Sam Jacobs: Walk us through your background and career.

David Katz: I’m originally from New Hampshire. I thought I wanted to study law and public policy. When I look back on it now, I think I just loved debating and conjecture. I liked to win, which is probably part of the reason I’m in sales now.

I was fortunate to get a job with J. Robert Scott helping research technologies. After moving to the west coast, I cold called a guy at LinkedIn with a background similar to mine. I left a voicemail and said, “We have similar backgrounds. I see you recently joined the Linkedin sales team, I’d love to talk about what that was like for you.” And he actually called me back. They were hiring like crazy. They took a bet on me as someone who didn’t have software sales experience, and I wanted to make sure I didn’t let them down. My experience at Linkedin was transformational. It changed the trajectory of my career and I’ll forever be in debt to them.

Over the years, I was very fortunate to work with some incredible partners who really knew how to sell. And more importantly knew how to listen.

I took some of those things to Dropbox where there was no blueprint, no playbook, and rolled out some basic methodologies there. There are things I’ve learned along the way that I have brought to Intercom.

I try to be conscientious, not just force a sales methodology. I want to listen to customers, understand our position and the relationships we’re trying to build, and work to find a methodology that AEs and RMs can use to guide them. But I don’t want to be overly prescriptive.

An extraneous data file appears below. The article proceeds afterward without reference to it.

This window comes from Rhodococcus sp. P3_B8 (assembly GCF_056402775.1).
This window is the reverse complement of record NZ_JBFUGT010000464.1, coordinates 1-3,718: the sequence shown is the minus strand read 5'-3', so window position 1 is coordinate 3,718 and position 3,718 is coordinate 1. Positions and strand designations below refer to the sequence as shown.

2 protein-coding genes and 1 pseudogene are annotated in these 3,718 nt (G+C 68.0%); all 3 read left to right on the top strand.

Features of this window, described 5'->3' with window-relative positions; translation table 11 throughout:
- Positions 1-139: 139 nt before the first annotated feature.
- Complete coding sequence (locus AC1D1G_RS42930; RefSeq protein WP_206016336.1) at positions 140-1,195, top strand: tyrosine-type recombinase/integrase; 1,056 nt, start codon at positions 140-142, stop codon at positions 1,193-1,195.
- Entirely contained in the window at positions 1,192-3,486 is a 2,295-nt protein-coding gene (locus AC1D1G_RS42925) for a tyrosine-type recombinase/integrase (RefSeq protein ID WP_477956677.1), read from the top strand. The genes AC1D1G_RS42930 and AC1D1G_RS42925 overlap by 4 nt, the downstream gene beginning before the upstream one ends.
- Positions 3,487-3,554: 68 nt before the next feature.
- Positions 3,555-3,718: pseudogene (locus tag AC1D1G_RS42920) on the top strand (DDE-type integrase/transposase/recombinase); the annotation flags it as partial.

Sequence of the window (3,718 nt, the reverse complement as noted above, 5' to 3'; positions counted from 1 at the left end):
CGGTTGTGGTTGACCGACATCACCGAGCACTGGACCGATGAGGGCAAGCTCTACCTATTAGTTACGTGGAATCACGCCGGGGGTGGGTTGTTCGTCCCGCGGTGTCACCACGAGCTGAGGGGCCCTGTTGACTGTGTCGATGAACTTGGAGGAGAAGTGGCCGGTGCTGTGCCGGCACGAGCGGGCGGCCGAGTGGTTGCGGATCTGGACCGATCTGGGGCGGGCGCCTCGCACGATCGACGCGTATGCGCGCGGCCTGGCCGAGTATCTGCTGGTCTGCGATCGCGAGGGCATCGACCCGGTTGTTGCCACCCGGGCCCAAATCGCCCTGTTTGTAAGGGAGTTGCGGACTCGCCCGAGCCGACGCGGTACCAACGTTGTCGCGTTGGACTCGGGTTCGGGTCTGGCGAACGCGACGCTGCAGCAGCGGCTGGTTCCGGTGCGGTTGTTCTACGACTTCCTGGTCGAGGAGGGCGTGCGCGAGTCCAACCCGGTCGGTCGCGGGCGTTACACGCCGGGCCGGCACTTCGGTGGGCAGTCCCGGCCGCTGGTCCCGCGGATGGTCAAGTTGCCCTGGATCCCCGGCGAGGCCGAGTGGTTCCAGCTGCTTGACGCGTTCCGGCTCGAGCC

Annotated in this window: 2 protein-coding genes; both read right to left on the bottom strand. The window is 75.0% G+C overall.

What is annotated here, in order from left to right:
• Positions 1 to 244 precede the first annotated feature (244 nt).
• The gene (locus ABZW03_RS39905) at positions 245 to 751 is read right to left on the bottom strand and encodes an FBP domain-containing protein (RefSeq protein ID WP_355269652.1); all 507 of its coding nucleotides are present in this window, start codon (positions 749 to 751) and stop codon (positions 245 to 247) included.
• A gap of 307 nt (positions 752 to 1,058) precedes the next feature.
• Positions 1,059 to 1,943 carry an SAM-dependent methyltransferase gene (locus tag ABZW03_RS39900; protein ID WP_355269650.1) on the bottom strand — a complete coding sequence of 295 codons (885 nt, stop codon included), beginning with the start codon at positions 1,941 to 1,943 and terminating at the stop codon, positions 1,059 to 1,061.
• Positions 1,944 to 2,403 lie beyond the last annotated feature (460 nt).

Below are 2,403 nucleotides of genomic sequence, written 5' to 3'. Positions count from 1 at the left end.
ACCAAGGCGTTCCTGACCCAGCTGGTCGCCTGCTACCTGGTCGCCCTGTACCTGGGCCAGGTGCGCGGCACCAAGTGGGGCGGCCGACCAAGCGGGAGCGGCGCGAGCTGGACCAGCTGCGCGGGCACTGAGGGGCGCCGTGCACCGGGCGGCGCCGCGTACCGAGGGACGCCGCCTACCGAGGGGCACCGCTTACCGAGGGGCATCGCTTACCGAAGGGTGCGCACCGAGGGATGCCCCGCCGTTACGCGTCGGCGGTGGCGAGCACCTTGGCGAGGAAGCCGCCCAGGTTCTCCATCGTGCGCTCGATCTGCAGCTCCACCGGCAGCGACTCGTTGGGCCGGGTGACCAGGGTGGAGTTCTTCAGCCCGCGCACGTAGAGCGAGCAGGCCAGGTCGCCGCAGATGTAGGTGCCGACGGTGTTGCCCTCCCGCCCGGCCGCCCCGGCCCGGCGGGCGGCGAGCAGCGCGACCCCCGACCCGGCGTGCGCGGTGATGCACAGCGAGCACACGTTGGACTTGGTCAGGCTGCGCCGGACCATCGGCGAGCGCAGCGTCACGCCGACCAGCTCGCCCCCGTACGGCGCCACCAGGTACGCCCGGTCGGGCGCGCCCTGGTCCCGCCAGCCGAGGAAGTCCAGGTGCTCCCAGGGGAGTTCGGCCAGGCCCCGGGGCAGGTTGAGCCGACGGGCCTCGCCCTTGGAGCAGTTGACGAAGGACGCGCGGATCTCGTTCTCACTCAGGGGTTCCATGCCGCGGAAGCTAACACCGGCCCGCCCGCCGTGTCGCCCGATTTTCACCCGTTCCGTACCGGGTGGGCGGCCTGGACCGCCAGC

Focus on the Customer

Sam Jacobs: Tell us about Intercom and the different functions that are encompassed in that.

David Katz: There are four different roles. We have account executives, who are purely new business acquisition. Once people become customers, we introduce them to relationship managers who are responsible for onboarding new customers, making them successful, and renewing that business. The third component is sales engineers who are primarily pre-sale focused. There are occasions within some of our larger customers where we bring them in to help us with a new evaluation. We also have customer success managers who are product consultants. These folks do a lot of training, implementation, and ongoing education to make sure our customers are successful with what they currently have, and understand things that are coming up.

Sam Jacobs: So the account management team at Intercom is the daily point of contact for questions that the customer has?

David Katz: Yes. They are the quarterback, and bring in the appropriate internal folks as necessary to solve customer needs.

One of our mantras internally is “focus breeds excellence.” Having relationship managers who own that relationship but are very revenue focused, whether it’s retention or expansion, has served us well.

Moving Upmarket

Sam Jacobs: What are your strategies for moving upmarket and how do you shift an organization either from a self-serve model or from a high-velocity transactional model to a much longer, more consultative sales process?

David Katz: When I joined Dropbox we started at square one. People were using Dropbox for business purposes, not just personal. If we could understand why Dropbox was valuable for business purposes, that’s a story that we could tell to the appropriate audience of something they’re missing in their stack.

Through that process we were able to put together our initial sales playbook. It was focused on certain industries, selling where there was a real need in their business, where their current solutions weren’t meeting muster. We went from closing deals for a couple thousand bucks to a $10,000 deal. By the time I left, we were closing multi-million dollar deals.